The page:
Whether it is carving, jumping, grinding or flying, SSX has it all. From the word go, I am going to say this game is amazing! Being EA’s first next-gen offering of the franchise, the game does not disappoint. The graphics are great, the locations detailed, and it’s very tricky in parts. And the tricks? Well, they just got more insane than before! Find out why after the break.
Fans of the franchise will be happy to know that the characters you have come to know and love are in the game. But EA Canada has introduced them in a unique style. The single player campaign starts with Zoe putting together the old SSX (Snowboarding Supercross) team after Griff, an ex-member and one of the characters introduced in the PlayStation 2 game SSX On Tour, laid down the challenge to successfully conquer the nine Deadly Descents. At each of the nine locations, you are introduced to a new character, whom you must defeat in an opening event to unlock continue with the rest of that location’s events.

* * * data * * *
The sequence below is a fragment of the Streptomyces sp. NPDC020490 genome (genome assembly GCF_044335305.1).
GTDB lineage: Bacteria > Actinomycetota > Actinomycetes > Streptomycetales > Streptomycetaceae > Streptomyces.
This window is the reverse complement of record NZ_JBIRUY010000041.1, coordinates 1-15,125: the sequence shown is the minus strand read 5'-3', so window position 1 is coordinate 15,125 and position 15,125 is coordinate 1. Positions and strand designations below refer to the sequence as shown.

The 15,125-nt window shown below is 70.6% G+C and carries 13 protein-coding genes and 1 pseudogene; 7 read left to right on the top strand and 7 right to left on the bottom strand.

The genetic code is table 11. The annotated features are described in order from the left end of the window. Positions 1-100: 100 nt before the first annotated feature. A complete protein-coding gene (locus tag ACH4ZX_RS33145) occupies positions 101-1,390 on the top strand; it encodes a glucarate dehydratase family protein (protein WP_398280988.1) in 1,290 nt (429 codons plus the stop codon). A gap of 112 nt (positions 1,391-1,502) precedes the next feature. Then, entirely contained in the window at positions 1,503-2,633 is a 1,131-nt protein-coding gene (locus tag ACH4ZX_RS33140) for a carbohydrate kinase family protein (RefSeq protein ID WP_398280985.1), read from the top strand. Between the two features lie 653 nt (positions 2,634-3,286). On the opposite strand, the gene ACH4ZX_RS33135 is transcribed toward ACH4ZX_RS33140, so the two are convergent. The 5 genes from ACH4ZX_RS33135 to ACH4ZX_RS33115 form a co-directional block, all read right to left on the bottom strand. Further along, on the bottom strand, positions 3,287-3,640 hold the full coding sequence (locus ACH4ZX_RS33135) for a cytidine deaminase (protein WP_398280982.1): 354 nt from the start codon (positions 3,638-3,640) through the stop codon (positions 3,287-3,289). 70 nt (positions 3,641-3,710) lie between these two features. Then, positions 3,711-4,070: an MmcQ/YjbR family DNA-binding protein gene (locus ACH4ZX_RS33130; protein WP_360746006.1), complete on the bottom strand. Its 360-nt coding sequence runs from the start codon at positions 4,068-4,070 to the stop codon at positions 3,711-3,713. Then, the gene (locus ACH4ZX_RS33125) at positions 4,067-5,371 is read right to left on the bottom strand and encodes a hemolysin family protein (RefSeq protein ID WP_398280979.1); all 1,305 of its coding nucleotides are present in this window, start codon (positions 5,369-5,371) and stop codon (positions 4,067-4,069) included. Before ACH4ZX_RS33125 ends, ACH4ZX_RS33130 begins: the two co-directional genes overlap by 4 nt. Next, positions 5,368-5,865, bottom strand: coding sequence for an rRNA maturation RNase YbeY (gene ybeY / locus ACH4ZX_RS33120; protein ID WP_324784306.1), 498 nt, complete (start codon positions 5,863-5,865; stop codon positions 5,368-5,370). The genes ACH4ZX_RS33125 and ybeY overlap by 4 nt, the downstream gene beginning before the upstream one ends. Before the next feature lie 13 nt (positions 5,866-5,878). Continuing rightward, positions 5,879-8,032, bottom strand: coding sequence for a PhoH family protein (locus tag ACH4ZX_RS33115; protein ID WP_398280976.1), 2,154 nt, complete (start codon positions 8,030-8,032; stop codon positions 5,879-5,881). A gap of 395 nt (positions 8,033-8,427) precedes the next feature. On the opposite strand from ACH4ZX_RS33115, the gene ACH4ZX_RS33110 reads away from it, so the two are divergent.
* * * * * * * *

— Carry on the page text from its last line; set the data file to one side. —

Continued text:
After entering the game for the first time, Zoe jumps from a helicopter and deploys her wingsuit. EA decided to use this as the tutorial section of the game. EA also decided, in keeping in line with its other sports franchises including Skate and most recently Grand Slam Tennis 2, to make use of the right analogue stick as a way of controlling tricks in the game. Personally, I am not a fan. I started using the analogue control system and that effort lasted about a quarter of the first race. It is clunky and not as intuitive as, for example, Skate’s control system. I guess it has something to do with the realism of the game. At least in Skate you knew that you were doing a Frontside 3 with a Double Kick Flip. But in SSX doing a FS 2700 while “Walking the Dog” with Mac is somehow very unbelievable. I quickly reverted to the buttons and was immersed in the awesome franchise that is SSX. It was as though I had played SSX Tricky but a few days ago. SSX is not meant to be realistic; it is meant to get your adrenaline flowing and your heart rate up. For me at least, it has always been about button mashing.